The oppressive heat spell didn’t discourage an upbeat and anticipatory crowd from filling the intersection of Broad Street, Adams Street and Brook Road on July 15. Spectators flapping commemorative fans greeted each other as if enjoying a school or family reunion. But the assembled were there to dedicate the Maggie Lena Walker Memorial, an intimate downtown plaza, and for the unveiling of its centerpiece, a 10-foot bronze statue of a woman who was born to a former slave and became a trailblazing civil rights leader, bank founder, publisher, entrepreneur and educator.
Walker (1864-1934) is also perhaps the most iconic and inspirational figure in Richmond’s storied history. Since the 1970s, her Jackson Ward home on West Leigh Street has been a destination maintained by the National Park Service, a poignant and must-see stop. Just a few blocks west of there, the governor’s school displays out front a bronze bust of its famous namesake. And now Walker’s likeness reigns over a prominent downtown thoroughfare in the once-black neighborhood where she reared a family, started a business and worked so effectively on behalf of so many.
Walker is the first woman to be honored among the city’s dozen or so sculpted outdoor monuments saluting individual Richmonders. An aluminum image of a tap-dancing Bill “Bojangles” Robinson has been at the intersection of Adams and Leigh streets, and Chamberlayne Parkway since 1973. More recently, likenesses have been erected of E. Claiborne Robins, a pharmaceutical executive whose philanthropy was transformational for the University of Richmond, and of Henry Hibbs, founding provost of Richmond Professional Institute, the forerunner of Virginia Commonwealth University. Arthur Ashe, the renowned tennis player, raises his racket on Monument Avenue. And the visages of two inestimable Richmond lawyers, Oliver Hill and Spottswood W. Robinson III, are depicted in bronze on the Virginia Civil Rights Memorial in Capitol Square.
Now, in Jackson Ward, Maggie Walker joins this sculpted elite.
So how is she presented for perpetuity? Dignified, forthright and visionary are words that came to mind as I viewed the upright, pillarlike work by sculptor Antonio Tobias Mendez on the day of the unveiling. Walker wears a conservative dress with a high neck and long skirt. Her right hand clutches the strand of beads around her neck, a bank book is in her left hand, and she gazes across Broad Street contemplatively.
At first glance the standing figure appears motionless — frozen, even. But soon you notice that her right foot protrudes from under her skirt as if she is stepping forward, the next thoughtful move, so to speak, as she continues her broad agenda of community building — or wealth building in today’s parlance. With the extended foot Mendez takes a cue from the Statue of Liberty. In 1886 the French artist Frederic Auguste Bartholdi sculpted his torch-carrying lady in full stride, movement that can only be seen when the colossal work is viewed from the rear. In that spirit, Mendez effectively places his figure of Walker as far back as possible on the 4-foot high drum that supports the work. The implied negative ground space suggests that she is striding ahead.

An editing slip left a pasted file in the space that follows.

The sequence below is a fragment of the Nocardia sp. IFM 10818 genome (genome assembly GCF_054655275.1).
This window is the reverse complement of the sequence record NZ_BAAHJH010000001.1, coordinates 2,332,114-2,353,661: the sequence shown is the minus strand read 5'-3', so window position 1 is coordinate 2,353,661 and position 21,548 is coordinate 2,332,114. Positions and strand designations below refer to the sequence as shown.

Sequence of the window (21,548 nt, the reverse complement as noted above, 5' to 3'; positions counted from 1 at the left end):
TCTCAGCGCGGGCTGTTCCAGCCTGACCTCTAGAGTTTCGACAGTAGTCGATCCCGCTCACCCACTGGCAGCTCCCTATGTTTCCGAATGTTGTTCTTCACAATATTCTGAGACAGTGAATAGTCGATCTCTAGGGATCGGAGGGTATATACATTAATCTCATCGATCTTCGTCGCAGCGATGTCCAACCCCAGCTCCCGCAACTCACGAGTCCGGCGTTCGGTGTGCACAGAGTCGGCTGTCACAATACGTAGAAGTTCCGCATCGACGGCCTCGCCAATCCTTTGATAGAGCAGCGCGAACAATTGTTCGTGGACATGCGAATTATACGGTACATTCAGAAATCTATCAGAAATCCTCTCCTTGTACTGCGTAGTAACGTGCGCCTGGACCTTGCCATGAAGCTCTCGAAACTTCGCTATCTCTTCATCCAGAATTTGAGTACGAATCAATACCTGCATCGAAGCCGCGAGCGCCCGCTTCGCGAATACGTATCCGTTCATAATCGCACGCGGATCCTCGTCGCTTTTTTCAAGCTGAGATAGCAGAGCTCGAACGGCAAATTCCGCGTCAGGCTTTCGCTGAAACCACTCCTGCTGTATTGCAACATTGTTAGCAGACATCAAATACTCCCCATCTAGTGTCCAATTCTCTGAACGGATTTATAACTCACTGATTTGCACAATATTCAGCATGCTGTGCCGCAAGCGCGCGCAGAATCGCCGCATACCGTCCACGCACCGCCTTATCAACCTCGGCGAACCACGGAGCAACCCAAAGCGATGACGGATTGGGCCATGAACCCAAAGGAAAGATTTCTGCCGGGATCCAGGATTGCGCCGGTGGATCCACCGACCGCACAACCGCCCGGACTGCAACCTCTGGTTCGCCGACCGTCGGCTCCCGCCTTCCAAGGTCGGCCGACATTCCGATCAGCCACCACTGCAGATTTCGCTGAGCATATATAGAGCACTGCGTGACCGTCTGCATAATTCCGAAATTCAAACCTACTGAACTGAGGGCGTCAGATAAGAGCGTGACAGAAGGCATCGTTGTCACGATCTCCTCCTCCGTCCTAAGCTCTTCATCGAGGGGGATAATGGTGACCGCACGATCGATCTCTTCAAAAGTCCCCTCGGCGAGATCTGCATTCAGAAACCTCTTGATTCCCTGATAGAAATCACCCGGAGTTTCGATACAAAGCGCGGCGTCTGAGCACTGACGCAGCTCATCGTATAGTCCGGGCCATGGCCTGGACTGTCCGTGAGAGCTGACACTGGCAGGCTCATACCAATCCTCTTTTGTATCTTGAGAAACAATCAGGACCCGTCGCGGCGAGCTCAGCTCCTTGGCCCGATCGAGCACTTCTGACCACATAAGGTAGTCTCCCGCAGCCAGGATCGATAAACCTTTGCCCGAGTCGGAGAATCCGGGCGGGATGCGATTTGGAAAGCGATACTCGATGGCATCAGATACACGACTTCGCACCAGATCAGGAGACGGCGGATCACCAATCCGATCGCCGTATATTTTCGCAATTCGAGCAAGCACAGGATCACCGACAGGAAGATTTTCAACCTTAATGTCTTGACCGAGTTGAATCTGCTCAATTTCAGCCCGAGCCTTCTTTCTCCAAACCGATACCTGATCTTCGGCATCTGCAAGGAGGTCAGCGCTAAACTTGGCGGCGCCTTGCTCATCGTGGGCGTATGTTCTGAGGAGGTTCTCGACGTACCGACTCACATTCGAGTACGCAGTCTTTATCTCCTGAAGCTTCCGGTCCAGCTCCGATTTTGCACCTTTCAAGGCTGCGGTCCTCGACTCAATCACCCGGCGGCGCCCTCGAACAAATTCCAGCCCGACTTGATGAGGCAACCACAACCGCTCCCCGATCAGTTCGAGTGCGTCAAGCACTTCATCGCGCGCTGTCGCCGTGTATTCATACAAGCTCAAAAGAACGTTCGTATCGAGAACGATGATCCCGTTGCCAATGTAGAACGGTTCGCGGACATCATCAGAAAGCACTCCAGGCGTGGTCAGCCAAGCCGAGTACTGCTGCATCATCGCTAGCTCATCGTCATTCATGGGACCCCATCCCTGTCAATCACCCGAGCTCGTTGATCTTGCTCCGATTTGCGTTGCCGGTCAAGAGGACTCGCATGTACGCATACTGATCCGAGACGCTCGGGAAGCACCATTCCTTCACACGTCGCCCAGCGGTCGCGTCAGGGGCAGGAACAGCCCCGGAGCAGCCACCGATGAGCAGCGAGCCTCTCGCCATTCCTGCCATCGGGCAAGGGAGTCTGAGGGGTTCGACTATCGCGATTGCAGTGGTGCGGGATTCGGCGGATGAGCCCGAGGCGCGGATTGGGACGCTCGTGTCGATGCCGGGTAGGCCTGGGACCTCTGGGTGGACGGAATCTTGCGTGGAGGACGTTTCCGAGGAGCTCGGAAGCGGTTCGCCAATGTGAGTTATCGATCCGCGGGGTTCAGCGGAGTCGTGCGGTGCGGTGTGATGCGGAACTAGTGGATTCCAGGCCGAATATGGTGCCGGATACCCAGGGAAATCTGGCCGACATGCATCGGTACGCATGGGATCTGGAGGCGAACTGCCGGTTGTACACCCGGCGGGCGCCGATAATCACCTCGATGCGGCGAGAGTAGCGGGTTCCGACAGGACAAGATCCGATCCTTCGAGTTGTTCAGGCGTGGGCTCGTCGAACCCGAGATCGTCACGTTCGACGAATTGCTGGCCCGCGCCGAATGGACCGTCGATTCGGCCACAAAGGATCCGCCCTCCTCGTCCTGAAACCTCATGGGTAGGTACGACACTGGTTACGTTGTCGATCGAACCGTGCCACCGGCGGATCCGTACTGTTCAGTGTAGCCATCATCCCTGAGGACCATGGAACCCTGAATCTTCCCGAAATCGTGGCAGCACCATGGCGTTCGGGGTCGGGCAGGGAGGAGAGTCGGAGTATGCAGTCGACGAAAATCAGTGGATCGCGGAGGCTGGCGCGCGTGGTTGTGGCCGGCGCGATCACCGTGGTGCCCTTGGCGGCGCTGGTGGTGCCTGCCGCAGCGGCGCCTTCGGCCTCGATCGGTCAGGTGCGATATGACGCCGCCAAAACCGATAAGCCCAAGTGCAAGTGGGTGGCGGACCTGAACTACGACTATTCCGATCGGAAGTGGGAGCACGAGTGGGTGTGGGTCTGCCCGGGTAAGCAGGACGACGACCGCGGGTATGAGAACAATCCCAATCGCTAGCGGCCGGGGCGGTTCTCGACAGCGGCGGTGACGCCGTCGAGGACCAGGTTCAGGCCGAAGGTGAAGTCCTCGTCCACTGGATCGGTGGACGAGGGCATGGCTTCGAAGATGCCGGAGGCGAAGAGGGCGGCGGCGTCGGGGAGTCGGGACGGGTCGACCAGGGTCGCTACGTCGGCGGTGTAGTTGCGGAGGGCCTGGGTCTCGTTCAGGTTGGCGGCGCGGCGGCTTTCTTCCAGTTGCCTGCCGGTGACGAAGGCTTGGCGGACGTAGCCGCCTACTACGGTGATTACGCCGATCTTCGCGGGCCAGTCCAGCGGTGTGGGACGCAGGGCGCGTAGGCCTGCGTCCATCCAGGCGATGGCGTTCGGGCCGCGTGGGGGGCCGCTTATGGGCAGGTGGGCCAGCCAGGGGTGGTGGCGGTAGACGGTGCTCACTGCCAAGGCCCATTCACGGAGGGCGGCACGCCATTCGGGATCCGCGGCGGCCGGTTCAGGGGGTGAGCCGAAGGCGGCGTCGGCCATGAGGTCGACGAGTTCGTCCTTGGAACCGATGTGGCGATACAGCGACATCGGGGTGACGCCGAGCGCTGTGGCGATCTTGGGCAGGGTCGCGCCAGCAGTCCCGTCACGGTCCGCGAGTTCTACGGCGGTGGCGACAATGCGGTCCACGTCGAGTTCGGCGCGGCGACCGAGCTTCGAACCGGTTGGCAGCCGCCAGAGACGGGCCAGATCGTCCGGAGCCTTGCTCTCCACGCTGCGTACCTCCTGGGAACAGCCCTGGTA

Subtle delights are the three, low-relief bronze panels placed below Walker’s figure that are embedded in the statue’s rounded base. Each frieze tells a supporting story: Walker’s role as a banker, entrepreneur and educator of young people, respectively. It’s unfortunate that these weren’t displayed someplace higher in the memorial park and integrated with the overall design of the plaza.
If Mendez makes his intentions clear in depicting his subject, the same can’t be said of the 10 black marble, coffinlike benches that form an arc behind the statue. On a side of each bench one from a list of Walker’s considerable life achievements is etched. But the serif typeface is disproportionately large, looks clunky and makes for a choppy narrative flow. Moving one to another fact is akin to sorting note cards when composing a term paper. And if folks are sitting on the benches, their legs block the words. Other information about Walker we’re meant to know is inscribed in the plaza pavement and flows spirallike from the statue. Overall, the graphics are scattered and would have been more communicative if all the printed information was in one place.
The memorial’s landscape architect, VHB of Boston, breaks up the interesting triangular space nicely around the statue. The combination of paving materials — red brick and granite — is as attractive as it is solid. And the cobblestones that delineate the former Brook Road street bed are an important trade-off for the loss of a distinctive stretch of 18th century roadway. The mix of plantings, especially in a growing season or two, should soften the plaza’s otherwise hard edges. A restaurant opening onto the sidewalk has also appropriated some sidewalk for cafe items — tables, chairs and red umbrellas.
It took an extended and sometimes contentious path to get this memorial built. But in the end, the public-art process worked. Maggie Walker’s bronze presence, and the achievements and humanity it symbolizes, brings immediate grace to a hard-edged city crossroads. And when the three shade trees grow large enough to provide a leafy canopy, this should become a much-needed and beloved oasis. S